- How much and what kind of video games should I allow my child to play?
- What if I go through all this trouble to limit my child’s exposure, and then he gets to play it at someone else’s house?
Sometimes children get agitated when they have too much time with screens in general. If they have trouble responding to the limits we set, that may be another sign they are a bit too invested in it. And of course, ADHD plays into it too, complicating things for certain children even more. All games, movies and music have ratings, and I find them very helpful as a guide in what is appropriate for kids. Ratings are useful in "backing me up" as a parent. The ratings alone, however, are not enough to make a good decision. That being said, I have found the values that set the ratings scale are not always reflective of what I think is appropriate for my children. There is no substitute for actually viewing things yourself and using your own judgment.
And therein lies the right vs. right dilemma. It is right to stand by our values and hold fast to that which we believe in. Our common values within our family hold us together and give us purpose. Our common values guide our every decision in parenting. We invest a great deal of time and energy sorting through what we believe in and how that will influence the way our families will conduct their lives. This includes careful discussions with our partner and other loved ones as we defend the position for our family on many subjects.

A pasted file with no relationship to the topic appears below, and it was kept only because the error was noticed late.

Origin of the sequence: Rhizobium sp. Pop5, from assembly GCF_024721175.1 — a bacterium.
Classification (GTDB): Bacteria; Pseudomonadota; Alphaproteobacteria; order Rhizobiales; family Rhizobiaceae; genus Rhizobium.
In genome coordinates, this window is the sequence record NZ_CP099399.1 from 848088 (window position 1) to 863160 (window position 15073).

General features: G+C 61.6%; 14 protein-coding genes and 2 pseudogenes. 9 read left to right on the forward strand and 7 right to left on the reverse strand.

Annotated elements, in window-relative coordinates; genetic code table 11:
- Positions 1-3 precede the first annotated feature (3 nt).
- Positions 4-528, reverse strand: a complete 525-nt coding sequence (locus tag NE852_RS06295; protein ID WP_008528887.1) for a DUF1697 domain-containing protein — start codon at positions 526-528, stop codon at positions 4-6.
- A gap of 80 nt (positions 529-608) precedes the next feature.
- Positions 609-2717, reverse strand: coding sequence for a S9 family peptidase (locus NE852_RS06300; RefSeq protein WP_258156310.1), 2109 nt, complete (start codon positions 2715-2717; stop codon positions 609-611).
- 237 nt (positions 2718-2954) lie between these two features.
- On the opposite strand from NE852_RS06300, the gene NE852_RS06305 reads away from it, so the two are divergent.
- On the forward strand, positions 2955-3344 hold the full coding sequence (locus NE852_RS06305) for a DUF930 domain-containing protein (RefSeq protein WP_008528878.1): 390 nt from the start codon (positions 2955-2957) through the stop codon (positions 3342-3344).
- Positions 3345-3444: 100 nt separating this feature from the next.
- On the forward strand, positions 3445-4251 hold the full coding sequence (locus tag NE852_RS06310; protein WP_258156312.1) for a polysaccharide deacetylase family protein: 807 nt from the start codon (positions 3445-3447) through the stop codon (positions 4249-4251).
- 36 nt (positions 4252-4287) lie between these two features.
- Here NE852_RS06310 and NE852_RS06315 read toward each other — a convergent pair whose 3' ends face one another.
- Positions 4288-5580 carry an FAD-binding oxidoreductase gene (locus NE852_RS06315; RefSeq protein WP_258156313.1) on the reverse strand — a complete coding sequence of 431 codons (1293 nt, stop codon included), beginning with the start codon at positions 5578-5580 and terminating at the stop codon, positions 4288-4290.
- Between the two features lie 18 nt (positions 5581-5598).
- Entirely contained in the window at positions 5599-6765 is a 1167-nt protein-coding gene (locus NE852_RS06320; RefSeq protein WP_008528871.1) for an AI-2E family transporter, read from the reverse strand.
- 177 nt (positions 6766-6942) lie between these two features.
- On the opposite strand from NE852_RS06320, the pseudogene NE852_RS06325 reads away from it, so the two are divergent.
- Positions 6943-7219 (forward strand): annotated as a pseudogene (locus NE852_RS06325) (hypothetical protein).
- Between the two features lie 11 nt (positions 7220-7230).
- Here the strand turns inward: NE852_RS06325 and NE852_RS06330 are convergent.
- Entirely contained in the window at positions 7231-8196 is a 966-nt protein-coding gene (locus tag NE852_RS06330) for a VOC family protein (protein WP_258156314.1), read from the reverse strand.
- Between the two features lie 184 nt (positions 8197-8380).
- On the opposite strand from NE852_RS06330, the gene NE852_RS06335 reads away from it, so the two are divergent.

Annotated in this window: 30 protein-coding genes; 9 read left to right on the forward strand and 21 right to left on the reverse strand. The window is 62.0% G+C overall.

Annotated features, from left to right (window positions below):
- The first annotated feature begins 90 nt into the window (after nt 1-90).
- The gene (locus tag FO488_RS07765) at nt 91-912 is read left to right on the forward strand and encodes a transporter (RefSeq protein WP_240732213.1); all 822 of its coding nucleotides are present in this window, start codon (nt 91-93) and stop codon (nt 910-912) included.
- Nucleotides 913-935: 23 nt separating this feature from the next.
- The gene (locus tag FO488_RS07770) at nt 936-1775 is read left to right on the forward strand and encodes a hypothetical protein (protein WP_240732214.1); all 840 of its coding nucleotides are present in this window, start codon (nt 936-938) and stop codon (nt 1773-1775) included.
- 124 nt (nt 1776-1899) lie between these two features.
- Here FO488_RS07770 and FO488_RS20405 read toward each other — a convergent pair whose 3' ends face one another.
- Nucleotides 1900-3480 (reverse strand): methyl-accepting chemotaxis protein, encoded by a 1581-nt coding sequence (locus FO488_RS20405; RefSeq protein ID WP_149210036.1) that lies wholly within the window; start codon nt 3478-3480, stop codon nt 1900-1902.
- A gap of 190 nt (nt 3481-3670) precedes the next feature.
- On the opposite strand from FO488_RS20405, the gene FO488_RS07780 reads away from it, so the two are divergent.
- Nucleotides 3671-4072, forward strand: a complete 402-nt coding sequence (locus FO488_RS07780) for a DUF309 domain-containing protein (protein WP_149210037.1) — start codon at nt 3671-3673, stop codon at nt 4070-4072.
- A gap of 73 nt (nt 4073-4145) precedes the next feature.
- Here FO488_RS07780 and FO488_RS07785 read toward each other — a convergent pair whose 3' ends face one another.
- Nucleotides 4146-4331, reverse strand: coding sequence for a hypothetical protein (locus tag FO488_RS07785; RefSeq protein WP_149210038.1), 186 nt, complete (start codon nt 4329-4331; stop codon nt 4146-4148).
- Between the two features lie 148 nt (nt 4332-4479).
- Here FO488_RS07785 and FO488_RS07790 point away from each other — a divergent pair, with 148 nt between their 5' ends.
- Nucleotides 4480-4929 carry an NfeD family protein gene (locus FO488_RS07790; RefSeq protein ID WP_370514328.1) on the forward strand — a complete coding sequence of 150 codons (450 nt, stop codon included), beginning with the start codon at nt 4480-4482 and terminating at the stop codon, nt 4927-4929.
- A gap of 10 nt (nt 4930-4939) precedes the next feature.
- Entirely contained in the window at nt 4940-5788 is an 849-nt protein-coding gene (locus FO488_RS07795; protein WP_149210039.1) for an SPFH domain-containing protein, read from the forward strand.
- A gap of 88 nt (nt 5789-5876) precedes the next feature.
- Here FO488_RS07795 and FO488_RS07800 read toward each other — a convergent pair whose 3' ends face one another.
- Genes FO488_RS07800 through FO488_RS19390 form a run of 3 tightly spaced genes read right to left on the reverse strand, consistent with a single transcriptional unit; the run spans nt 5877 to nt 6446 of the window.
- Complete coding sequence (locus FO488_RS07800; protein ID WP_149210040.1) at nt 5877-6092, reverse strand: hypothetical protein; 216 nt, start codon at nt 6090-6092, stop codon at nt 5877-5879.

It is also right to respect that each family works through this process uniquely. And each family’s values are just as important to them as mine is to me. Where one family places a high value in avoiding all possible risk, other families believe in allowing their children to experience some risk as they grow and mature. This can build resilience and problem-solving skills. Too much risk is certainly dangerous. But I have yet to meet a parent who intentionally exposes a child to what they think will result in danger.
It seems easy at first to respect the two rights; we can all have different opinions, I get that. But what do we do when our child is exposed to things we don’t approve of at the neighbor’s house? Again, a right vs. right. It is right to protect and it is right to respect.
So what do I do? Sometimes I politely say no to an invitation. As my kids get older I see this is not always feasible (I am in the phase of picking my battles very carefully). Other times I know that the small amounts of exposure to higher risk environments outside my home could actually be a good thing. A time for my children to learn and practice how to navigate a world beyond the boundaries of my home. So that leaves me thankful for the different values evident in the families of my community. Hmmm…..it IS a good thing we all don’t think alike.
Michelle Bostian, Lower School Counselor